The other day I was driving north on C-470, and I wanted to go east on the 6th Avenue Freeway towards downtown Denver. That movement is shown on the map below:
I rarely drive that direction along C-470, but I have lived in Denver for a long time, and I'm pretty confident about knowing my way around. So as I approached, I was quite certain that I would need to follow eastbound I-70, and that the exit for eastbound US 6 would come up shortly after that.
But then I saw this: the first sign that references US 6 on northbound C-470:
It depends how you measure... and specifically what you measure. If you are familiar with the mileage signs posted at the terminus points of US 6 and US 20, you might point to those and say, "The answer is plain to see: US 20 is 160 miles longer than US 6."
If both of those signs were accurate, then obviously US 20 would be longer. But the fact is, only one of those signs is accurate, whereas the other significantly overstates the true mileage. I make that statement based on measurements I first took in 2016, and later verified in 2020, using a method that I believe to be quite accurate (and in some cases, more accurate than the "official" distances posted by state departments of transportation). So let's take a look at those mileages:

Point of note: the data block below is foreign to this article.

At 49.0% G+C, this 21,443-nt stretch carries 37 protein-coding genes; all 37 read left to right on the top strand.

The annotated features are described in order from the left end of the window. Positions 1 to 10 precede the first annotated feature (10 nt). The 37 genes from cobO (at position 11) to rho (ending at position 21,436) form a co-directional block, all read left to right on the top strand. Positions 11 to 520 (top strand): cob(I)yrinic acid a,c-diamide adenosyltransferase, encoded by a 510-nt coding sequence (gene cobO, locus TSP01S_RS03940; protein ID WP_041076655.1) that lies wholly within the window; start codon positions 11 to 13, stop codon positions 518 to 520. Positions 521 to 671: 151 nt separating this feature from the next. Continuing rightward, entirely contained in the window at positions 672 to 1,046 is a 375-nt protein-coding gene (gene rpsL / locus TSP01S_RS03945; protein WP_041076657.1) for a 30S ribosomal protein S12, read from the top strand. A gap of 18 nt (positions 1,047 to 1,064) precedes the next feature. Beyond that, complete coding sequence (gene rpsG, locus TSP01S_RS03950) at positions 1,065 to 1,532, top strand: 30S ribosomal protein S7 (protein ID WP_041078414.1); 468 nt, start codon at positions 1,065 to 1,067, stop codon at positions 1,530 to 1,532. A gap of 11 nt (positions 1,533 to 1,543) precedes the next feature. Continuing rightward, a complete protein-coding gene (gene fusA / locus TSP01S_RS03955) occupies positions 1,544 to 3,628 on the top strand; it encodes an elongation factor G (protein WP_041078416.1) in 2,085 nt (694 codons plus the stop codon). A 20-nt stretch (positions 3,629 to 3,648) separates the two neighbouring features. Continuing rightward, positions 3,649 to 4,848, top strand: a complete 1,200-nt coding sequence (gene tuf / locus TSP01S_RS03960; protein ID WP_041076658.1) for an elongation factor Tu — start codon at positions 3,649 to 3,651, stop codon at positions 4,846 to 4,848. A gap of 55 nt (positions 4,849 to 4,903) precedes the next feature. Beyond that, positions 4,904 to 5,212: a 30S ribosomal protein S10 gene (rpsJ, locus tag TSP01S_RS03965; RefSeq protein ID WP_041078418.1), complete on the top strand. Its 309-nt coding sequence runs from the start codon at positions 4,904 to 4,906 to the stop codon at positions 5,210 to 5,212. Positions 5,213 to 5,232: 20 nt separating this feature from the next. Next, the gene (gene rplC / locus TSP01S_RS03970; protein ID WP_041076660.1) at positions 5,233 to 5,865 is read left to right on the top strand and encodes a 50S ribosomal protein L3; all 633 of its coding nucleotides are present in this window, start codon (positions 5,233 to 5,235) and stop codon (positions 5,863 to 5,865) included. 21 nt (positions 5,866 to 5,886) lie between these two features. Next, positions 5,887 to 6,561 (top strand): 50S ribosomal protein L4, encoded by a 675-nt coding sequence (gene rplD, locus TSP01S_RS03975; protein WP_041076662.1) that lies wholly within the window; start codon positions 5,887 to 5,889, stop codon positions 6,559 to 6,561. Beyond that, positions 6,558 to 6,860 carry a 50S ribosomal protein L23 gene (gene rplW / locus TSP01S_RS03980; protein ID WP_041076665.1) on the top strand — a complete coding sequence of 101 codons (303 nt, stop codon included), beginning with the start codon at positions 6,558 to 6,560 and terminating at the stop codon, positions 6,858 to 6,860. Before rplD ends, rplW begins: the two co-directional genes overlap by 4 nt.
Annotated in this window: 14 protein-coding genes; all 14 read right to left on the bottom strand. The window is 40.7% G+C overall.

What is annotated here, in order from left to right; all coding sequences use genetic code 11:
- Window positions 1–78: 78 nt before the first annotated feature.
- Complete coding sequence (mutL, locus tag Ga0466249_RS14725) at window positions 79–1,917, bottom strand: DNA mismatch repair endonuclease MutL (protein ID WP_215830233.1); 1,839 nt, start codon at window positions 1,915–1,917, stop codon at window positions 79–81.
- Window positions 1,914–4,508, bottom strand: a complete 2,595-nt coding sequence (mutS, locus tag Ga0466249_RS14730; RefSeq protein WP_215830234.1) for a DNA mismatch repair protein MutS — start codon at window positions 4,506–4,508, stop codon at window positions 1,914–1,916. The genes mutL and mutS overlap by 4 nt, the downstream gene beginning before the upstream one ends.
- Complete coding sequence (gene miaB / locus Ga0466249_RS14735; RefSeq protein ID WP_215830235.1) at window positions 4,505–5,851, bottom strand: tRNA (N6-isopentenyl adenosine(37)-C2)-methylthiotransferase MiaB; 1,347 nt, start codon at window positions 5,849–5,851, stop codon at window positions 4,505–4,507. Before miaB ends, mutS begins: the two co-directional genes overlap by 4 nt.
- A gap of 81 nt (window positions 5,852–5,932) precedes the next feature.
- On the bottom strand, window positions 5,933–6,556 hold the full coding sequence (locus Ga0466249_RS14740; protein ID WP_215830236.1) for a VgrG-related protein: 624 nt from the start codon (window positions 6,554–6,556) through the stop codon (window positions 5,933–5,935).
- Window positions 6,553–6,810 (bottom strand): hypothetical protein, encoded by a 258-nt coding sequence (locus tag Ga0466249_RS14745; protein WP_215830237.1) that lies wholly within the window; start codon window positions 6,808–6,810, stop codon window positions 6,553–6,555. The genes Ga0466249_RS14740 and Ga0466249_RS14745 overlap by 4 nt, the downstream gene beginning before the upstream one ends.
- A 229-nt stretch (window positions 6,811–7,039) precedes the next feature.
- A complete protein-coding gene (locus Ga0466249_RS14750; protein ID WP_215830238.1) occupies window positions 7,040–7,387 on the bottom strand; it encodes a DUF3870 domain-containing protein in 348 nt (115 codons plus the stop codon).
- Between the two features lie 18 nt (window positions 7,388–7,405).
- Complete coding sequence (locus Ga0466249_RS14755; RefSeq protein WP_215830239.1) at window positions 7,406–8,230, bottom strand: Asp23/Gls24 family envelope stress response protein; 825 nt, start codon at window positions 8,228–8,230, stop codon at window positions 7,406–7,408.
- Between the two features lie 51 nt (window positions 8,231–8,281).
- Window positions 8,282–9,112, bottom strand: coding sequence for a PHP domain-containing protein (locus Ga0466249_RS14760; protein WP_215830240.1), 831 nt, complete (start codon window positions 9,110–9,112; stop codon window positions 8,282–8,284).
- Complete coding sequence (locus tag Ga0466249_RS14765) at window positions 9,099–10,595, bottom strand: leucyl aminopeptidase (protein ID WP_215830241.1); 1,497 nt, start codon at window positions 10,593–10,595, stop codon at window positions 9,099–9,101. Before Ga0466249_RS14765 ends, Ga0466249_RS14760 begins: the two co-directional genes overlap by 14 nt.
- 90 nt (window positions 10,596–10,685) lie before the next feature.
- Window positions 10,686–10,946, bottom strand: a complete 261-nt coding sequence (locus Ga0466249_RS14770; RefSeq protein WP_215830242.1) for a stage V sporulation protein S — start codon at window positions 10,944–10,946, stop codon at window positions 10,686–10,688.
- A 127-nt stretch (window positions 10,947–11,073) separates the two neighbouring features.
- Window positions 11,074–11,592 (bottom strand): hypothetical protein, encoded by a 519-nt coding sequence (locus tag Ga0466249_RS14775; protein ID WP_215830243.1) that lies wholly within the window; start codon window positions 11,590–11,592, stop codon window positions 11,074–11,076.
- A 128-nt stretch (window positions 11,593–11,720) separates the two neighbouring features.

(last updated 8/21/2020)
"One great red line"
For about a quarter-century, US Route 6 was the longest highway in the country (and it may still be, depending how one measures). In Jack Kerouac's novel On the Road, the main character described it as "one great red line across America". During those years it ran between Provincetown MA and Long Beach CA, and I believe there has never been a longer highway in the United States. Exactly how long was it? Well, believe it or not, the answer to that question is debatable (see this page for more details about why it is difficult to calculate).
(Most recently updated 4/13/2021.) Today, Denver is served by seven different US routes (shown above), but when the US highway system was first commissioned in late 1926, only three routes went through Denver. AASHO officials acknowledged the city's importance by placing it at the junction of a major north-south route (US 85, which ran from a Canadian port of entry almost to Mexico) and a transcontinental east-west route (US 40, which connected Atlantic City NJ to the San Francisco Bay Area):
Shrine Pass was not considered to be a good candidate for development into a primary state highway, so US 6 traffic was directed further south from Copper Mountain, along today's SH 91. Drivers had to go over Fremont Pass and all the way down to Leadville. There, traffic was directed north (overlapped with westbound US 24) over Tennessee Pass and up to Minturn.